Like its MSCI counterpart, both benchmarks hold financials as their top sector allocation at about a quarter of the portfolio.
While their country exposures are also similar, FTSE’s is broader, as it includes allocations to Pakistan and the United Arab Emirates—at 0.12 percent and 0.34 percent weightings—two countries not found in the MSCI Emerging Markets Index.
Still, both indexes hold China as their single largest country allocation at about 17 percent of the total basket. Their second largest country allocation is Brazil, but in FTSE it represents 16 percent of the total compared with 13 percent in MSCI’s Emerging Markets Index.
Vanguard’s move away from MSCI leaves San Francisco-based iShares with some of the deepest ties to MSCI in the ETF industry. And it looks like it wants to deepen them.
If nothing else, a new benchmark for VWO puts an end to a long-standing rivalry between Vanguard’s fund and the $37 billion iShares MSCI Emerging Markets Index Fund (NYSEArca: EEM), both of which have been linked to the same MSCI index.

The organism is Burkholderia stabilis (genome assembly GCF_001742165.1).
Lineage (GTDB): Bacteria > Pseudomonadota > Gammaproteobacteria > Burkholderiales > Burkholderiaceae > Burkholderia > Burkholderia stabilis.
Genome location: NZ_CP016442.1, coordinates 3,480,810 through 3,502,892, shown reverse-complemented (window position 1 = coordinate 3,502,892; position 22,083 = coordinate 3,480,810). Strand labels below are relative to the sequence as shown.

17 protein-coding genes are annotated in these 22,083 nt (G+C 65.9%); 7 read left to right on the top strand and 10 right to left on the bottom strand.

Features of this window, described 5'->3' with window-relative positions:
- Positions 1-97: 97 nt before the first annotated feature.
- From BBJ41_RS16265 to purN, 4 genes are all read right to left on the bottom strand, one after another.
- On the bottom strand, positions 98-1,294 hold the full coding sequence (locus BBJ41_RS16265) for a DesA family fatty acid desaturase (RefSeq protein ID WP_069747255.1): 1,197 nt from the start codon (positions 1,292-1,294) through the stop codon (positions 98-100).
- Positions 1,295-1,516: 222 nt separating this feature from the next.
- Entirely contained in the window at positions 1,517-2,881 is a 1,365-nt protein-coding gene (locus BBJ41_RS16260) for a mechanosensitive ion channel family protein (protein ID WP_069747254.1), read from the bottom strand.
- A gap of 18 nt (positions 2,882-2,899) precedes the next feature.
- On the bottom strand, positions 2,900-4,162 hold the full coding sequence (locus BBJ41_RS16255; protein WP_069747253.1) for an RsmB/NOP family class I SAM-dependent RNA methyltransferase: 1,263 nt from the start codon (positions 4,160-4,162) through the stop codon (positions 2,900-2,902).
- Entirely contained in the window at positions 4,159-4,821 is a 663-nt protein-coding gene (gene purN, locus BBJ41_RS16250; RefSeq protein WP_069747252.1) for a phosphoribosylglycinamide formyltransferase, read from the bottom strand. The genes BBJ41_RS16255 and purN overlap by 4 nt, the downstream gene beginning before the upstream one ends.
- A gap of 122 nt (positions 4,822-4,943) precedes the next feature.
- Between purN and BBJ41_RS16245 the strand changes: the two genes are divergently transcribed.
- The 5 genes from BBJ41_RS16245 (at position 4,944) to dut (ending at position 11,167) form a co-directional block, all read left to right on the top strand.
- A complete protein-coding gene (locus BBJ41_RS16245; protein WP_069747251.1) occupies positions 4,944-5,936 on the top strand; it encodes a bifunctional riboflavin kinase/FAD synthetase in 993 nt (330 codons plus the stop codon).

EEM, the older of the two ETFs, was also the largest until 2011, when VWO managed to get the upper hand in terms of assets under management thanks to a cheaper price tag and a better record tracking its index.
Still, iShares may be seeing this index switch as an opportunity to regain some momentum.
“MSCI is the gold standard of global and international equity indexes—the near universal choice of professional investors,” Mark Wiedman, global head of iShares said in a prepared statement. “We plan to deepen our partnership with MSCI to help deliver the highest quality products and portfolio construction to our clients.”
IndexUniverse Director of Research Dave Nadig said he sees potential for iShares, particularly as it relates to institutional investors.
"This could be seen as a small salvo from Vanguard in the price war, as this likely lets them keep fees extremely low, or possibly even lower them more in the future,” Nadig said.